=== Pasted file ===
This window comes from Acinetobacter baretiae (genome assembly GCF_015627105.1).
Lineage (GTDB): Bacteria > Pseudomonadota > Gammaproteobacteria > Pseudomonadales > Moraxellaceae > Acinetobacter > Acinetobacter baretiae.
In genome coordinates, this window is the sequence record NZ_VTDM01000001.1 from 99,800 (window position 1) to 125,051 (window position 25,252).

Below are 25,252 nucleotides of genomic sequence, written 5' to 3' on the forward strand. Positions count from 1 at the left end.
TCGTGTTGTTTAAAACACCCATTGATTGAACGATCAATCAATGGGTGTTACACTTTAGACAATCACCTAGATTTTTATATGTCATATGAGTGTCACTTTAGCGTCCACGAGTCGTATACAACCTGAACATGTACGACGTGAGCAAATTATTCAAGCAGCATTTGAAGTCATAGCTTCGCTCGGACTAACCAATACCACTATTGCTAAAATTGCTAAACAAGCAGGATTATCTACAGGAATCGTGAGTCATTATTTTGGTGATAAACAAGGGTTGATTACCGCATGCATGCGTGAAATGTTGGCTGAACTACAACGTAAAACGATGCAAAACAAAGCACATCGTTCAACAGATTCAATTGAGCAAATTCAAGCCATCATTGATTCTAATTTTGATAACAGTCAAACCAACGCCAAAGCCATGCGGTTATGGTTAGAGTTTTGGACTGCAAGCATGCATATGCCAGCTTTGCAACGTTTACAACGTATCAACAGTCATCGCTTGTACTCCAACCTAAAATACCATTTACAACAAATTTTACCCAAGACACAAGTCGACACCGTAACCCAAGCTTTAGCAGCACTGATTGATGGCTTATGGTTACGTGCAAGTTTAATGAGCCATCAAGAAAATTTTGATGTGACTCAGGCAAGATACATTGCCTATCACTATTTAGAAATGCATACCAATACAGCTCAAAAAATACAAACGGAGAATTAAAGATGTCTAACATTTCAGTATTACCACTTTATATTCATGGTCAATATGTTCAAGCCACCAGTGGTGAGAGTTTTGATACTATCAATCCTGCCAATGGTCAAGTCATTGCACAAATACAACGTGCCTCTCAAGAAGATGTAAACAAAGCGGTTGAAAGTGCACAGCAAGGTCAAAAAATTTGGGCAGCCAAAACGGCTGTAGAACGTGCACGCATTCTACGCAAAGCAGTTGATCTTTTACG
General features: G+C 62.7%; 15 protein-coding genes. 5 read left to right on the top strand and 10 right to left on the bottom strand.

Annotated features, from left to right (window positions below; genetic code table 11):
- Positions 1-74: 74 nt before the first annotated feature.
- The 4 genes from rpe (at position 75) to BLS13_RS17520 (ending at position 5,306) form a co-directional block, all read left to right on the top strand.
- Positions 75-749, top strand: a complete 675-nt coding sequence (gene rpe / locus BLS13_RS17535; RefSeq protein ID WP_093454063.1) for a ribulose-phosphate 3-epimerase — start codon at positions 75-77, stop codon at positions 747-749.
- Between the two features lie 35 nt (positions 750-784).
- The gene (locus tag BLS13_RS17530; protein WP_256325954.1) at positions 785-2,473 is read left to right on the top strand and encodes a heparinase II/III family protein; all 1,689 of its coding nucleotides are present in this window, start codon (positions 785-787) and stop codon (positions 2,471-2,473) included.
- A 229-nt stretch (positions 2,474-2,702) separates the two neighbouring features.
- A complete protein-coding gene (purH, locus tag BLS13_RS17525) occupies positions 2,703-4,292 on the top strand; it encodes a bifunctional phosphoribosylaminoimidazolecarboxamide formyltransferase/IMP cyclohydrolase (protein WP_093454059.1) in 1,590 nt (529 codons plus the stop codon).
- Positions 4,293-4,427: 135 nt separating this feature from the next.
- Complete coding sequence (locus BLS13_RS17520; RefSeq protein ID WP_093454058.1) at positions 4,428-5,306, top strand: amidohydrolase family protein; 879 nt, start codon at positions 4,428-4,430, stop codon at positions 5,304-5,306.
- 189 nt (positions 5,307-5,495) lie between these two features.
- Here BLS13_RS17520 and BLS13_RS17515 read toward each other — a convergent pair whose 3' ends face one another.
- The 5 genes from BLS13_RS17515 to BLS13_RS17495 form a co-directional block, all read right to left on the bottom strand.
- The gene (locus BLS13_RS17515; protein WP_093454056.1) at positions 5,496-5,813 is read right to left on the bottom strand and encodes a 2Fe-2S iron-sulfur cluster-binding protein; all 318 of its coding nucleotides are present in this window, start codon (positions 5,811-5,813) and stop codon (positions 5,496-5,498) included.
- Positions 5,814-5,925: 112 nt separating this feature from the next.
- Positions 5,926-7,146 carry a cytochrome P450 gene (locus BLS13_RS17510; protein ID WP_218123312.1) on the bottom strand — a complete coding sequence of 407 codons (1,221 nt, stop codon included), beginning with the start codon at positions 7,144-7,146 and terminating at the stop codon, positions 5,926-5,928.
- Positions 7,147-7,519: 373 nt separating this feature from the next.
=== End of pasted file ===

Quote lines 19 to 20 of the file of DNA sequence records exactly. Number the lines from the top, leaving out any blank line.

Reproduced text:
- The 5 genes from BLS13_RS17515 to BLS13_RS17495 form a co-directional block, all read right to left on the bottom strand.
- The gene (locus BLS13_RS17515; protein WP_093454056.1) at positions 5,496-5,813 is read right to left on the bottom strand and encodes a 2Fe-2S iron-sulfur cluster-binding protein; all 318 of its coding nucleotides are present in this window, start codon (positions 5,811-5,813) and stop codon (positions 5,496-5,498) included.